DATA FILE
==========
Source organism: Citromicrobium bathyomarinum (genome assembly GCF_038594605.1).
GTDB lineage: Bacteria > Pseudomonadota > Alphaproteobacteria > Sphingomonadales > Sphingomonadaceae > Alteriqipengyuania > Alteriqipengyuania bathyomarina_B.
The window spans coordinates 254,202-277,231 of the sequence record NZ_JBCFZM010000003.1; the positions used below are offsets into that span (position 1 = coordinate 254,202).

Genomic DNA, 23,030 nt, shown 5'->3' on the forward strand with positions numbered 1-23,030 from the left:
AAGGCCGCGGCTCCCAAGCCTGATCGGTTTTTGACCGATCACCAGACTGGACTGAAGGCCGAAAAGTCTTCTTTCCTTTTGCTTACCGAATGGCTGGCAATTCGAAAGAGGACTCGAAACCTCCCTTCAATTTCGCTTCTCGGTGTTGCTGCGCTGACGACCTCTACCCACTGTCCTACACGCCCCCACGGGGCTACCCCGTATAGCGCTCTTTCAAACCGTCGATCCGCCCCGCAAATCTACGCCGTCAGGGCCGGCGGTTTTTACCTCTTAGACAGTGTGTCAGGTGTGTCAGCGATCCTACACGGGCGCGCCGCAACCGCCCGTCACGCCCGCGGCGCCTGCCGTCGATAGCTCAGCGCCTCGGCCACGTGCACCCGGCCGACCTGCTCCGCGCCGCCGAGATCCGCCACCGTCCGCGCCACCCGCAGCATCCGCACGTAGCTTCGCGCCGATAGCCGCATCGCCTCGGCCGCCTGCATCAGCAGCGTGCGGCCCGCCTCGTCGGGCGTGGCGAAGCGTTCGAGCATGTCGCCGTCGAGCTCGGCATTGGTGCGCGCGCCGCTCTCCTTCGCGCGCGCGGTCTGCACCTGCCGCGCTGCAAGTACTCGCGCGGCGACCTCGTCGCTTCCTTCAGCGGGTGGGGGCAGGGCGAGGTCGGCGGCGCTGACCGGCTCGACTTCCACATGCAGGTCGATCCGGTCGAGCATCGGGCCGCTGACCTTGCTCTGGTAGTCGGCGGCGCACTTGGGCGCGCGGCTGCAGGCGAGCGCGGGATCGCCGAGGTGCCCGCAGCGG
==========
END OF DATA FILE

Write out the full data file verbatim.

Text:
Source organism: Citromicrobium bathyomarinum (genome assembly GCF_038594605.1).
GTDB lineage: Bacteria > Pseudomonadota > Alphaproteobacteria > Sphingomonadales > Sphingomonadaceae > Alteriqipengyuania > Alteriqipengyuania bathyomarina_B.
The window spans coordinates 254,202-277,231 of the sequence record NZ_JBCFZM010000003.1; the positions used below are offsets into that span (position 1 = coordinate 254,202).

Genomic DNA, 23,030 nt, shown 5'->3' on the forward strand with positions numbered 1-23,030 from the left:
AAGGCCGCGGCTCCCAAGCCTGATCGGTTTTTGACCGATCACCAGACTGGACTGAAGGCCGAAAAGTCTTCTTTCCTTTTGCTTACCGAATGGCTGGCAATTCGAAAGAGGACTCGAAACCTCCCTTCAATTTCGCTTCTCGGTGTTGCTGCGCTGACGACCTCTACCCACTGTCCTACACGCCCCCACGGGGCTACCCCGTATAGCGCTCTTTCAAACCGTCGATCCGCCCCGCAAATCTACGCCGTCAGGGCCGGCGGTTTTTACCTCTTAGACAGTGTGTCAGGTGTGTCAGCGATCCTACACGGGCGCGCCGCAACCGCCCGTCACGCCCGCGGCGCCTGCCGTCGATAGCTCAGCGCCTCGGCCACGTGCACCCGGCCGACCTGCTCCGCGCCGCCGAGATCCGCCACCGTCCGCGCCACCCGCAGCATCCGCACGTAGCTTCGCGCCGATAGCCGCATCGCCTCGGCCGCCTGCATCAGCAGCGTGCGGCCCGCCTCGTCGGGCGTGGCGAAGCGTTCGAGCATGTCGCCGTCGAGCTCGGCATTGGTGCGCGCGCCGCTCTCCTTCGCGCGCGCGGTCTGCACCTGCCGCGCTGCAAGTACTCGCGCGGCGACCTCGTCGCTTCCTTCAGCGGGTGGGGGCAGGGCGAGGTCGGCGGCGCTGACCGGCTCGACTTCCACATGCAGGTCGATCCGGTCGAGCATCGGGCCGCTGACCTTGCTCTGGTAGTCGGCGGCGCACTTGGGCGCGCGGCTGCAGGCGAGCGCGGGATCGCCGAGGTGCCCGCAGCGG